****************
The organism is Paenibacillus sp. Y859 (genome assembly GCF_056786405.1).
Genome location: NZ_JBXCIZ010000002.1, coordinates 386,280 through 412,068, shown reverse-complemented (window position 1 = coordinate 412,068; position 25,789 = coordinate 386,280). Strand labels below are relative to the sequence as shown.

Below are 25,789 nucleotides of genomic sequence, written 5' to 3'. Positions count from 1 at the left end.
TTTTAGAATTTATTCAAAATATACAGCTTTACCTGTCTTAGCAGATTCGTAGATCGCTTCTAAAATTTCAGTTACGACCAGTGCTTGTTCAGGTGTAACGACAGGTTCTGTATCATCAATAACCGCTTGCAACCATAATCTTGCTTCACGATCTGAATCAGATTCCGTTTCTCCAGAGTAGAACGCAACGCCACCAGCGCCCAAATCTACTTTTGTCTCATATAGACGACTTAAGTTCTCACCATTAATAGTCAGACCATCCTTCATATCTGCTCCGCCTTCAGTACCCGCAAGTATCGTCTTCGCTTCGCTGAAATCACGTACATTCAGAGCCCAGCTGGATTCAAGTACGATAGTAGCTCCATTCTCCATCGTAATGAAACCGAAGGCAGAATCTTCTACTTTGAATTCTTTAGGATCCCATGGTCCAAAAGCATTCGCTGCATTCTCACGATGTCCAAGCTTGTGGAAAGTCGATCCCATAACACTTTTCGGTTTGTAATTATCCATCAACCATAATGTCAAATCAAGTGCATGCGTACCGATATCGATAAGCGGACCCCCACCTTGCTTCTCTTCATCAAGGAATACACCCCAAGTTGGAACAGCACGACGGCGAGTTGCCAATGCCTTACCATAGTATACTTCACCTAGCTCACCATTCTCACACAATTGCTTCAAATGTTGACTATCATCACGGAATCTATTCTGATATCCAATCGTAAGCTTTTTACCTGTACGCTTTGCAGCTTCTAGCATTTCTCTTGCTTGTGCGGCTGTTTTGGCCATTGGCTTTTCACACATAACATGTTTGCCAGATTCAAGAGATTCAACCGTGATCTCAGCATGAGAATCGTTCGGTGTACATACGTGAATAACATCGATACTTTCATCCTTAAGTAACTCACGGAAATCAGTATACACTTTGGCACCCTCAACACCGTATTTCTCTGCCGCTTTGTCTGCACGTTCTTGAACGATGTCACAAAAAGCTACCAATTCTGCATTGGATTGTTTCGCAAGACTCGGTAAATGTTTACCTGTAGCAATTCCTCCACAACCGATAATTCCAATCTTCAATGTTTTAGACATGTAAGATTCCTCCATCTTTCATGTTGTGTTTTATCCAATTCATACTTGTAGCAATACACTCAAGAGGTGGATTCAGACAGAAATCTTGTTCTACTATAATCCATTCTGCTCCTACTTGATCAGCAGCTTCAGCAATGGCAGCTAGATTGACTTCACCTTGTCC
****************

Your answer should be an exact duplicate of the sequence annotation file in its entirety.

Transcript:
The organism is Paenibacillus sp. Y859 (genome assembly GCF_056786405.1).
Genome location: NZ_JBXCIZ010000002.1, coordinates 386,280 through 412,068, shown reverse-complemented (window position 1 = coordinate 412,068; position 25,789 = coordinate 386,280). Strand labels below are relative to the sequence as shown.

Below are 25,789 nucleotides of genomic sequence, written 5' to 3'. Positions count from 1 at the left end.
TTTTAGAATTTATTCAAAATATACAGCTTTACCTGTCTTAGCAGATTCGTAGATCGCTTCTAAAATTTCAGTTACGACCAGTGCTTGTTCAGGTGTAACGACAGGTTCTGTATCATCAATAACCGCTTGCAACCATAATCTTGCTTCACGATCTGAATCAGATTCCGTTTCTCCAGAGTAGAACGCAACGCCACCAGCGCCCAAATCTACTTTTGTCTCATATAGACGACTTAAGTTCTCACCATTAATAGTCAGACCATCCTTCATATCTGCTCCGCCTTCAGTACCCGCAAGTATCGTCTTCGCTTCGCTGAAATCACGTACATTCAGAGCCCAGCTGGATTCAAGTACGATAGTAGCTCCATTCTCCATCGTAATGAAACCGAAGGCAGAATCTTCTACTTTGAATTCTTTAGGATCCCATGGTCCAAAAGCATTCGCTGCATTCTCACGATGTCCAAGCTTGTGGAAAGTCGATCCCATAACACTTTTCGGTTTGTAATTATCCATCAACCATAATGTCAAATCAAGTGCATGCGTACCGATATCGATAAGCGGACCCCCACCTTGCTTCTCTTCATCAAGGAATACACCCCAAGTTGGAACAGCACGACGGCGAGTTGCCAATGCCTTACCATAGTATACTTCACCTAGCTCACCATTCTCACACAATTGCTTCAAATGTTGACTATCATCACGGAATCTATTCTGATATCCAATCGTAAGCTTTTTACCTGTACGCTTTGCAGCTTCTAGCATTTCTCTTGCTTGTGCGGCTGTTTTGGCCATTGGCTTTTCACACATAACATGTTTGCCAGATTCAAGAGATTCAACCGTGATCTCAGCATGAGAATCGTTCGGTGTACATACGTGAATAACATCGATACTTTCATCCTTAAGTAACTCACGGAAATCAGTATACACTTTGGCACCCTCAACACCGTATTTCTCTGCCGCTTTGTCTGCACGTTCTTGAACGATGTCACAAAAAGCTACCAATTCTGCATTGGATTGTTTCGCAAGACTCGGTAAATGTTTACCTGTAGCAATTCCTCCACAACCGATAATTCCAATCTTCAATGTTTTAGACATGTAAGATTCCTCCATCTTTCATGTTGTGTTTTATCCAATTCATACTTGTAGCAATACACTCAAGAGGTGGATTCAGACAGAAATCTTGTTCTACTATAATCCATTCTGCTCCTACTTGATCAGCAGCTTCAGCAATGGCAGCTAGATTGACTTCACCTTGTCC